Named after the Northeastern University of Boston and her class, the Northeastern Victory is laid on March 28, 1945 to be finished just 96 days later. She will be operated under the Merchant Marine Act by the American-Hawaiian SS Company in the Atlantic, delivering cargo to Allied occupation forces in Europe. Her career will be a short one however, as she will run aground about five miles from the South Foreland Lighthouse during a storm on Christmas Eve 1946. Quite notably, her captain and seven officers choose to stay with the ship some hours after it becomes clear that she is unsalvageable, with the violent sea literally breaking her in two. Sections of the ship will drift 100 yards apart but everyone still on board is rescued thanks to the efforts of the crew on a Walmer lifeboat. Some 1400 tons of lead will be salvaged from her cargo during the subsequent days.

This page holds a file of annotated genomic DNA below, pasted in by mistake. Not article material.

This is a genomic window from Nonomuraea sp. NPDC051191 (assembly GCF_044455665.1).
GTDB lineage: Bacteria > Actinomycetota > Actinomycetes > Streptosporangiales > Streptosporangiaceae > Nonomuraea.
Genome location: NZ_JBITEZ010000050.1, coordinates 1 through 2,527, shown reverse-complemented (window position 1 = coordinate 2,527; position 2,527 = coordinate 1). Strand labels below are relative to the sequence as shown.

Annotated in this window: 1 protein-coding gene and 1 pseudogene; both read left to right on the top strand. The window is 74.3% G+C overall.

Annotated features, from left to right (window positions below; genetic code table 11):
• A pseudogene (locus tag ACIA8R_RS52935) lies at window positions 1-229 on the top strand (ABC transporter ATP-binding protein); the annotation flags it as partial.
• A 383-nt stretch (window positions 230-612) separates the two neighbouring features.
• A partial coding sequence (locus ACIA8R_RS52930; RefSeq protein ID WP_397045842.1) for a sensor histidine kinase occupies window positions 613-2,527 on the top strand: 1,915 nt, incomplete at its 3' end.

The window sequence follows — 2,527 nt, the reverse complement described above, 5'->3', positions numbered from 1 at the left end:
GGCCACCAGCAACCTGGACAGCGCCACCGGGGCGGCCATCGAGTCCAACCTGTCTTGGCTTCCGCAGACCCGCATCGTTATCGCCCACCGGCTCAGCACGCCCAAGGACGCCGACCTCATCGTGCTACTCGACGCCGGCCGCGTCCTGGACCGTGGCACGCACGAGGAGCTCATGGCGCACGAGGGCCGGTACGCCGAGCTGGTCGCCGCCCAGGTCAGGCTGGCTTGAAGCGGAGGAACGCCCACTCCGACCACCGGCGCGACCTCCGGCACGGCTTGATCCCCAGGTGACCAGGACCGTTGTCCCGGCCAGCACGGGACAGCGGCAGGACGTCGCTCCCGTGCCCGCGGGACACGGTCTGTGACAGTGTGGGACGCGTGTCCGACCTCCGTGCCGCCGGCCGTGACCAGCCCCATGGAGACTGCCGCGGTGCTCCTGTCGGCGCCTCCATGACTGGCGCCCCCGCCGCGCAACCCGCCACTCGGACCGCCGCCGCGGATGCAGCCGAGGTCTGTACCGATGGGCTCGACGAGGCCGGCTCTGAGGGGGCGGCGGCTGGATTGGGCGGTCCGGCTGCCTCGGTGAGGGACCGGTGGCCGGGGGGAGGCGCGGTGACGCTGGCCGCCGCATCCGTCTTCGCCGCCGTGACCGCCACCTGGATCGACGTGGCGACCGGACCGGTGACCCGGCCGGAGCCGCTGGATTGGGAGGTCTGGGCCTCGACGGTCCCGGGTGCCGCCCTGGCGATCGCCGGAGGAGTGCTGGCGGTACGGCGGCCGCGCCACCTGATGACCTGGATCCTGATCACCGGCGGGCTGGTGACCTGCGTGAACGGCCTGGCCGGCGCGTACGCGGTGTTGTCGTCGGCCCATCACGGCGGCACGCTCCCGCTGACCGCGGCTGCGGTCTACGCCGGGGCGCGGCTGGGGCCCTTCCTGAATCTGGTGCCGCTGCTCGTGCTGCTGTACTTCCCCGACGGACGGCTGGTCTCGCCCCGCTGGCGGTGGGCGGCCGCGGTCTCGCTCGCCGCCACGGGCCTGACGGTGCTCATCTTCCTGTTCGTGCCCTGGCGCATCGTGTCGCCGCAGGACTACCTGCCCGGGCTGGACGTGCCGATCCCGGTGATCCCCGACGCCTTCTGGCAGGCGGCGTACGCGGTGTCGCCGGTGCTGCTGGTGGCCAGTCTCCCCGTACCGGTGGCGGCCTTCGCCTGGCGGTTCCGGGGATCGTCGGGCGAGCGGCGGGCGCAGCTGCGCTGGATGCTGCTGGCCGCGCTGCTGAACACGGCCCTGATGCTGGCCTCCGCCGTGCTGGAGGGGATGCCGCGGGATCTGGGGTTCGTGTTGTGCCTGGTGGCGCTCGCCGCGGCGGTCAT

Luckily for the captain and officers, the wind probably blew away most of the asbestos dust that surely was released when the Northeastern went the way of the Titanic, but exposure while the ship was active should have been a concern.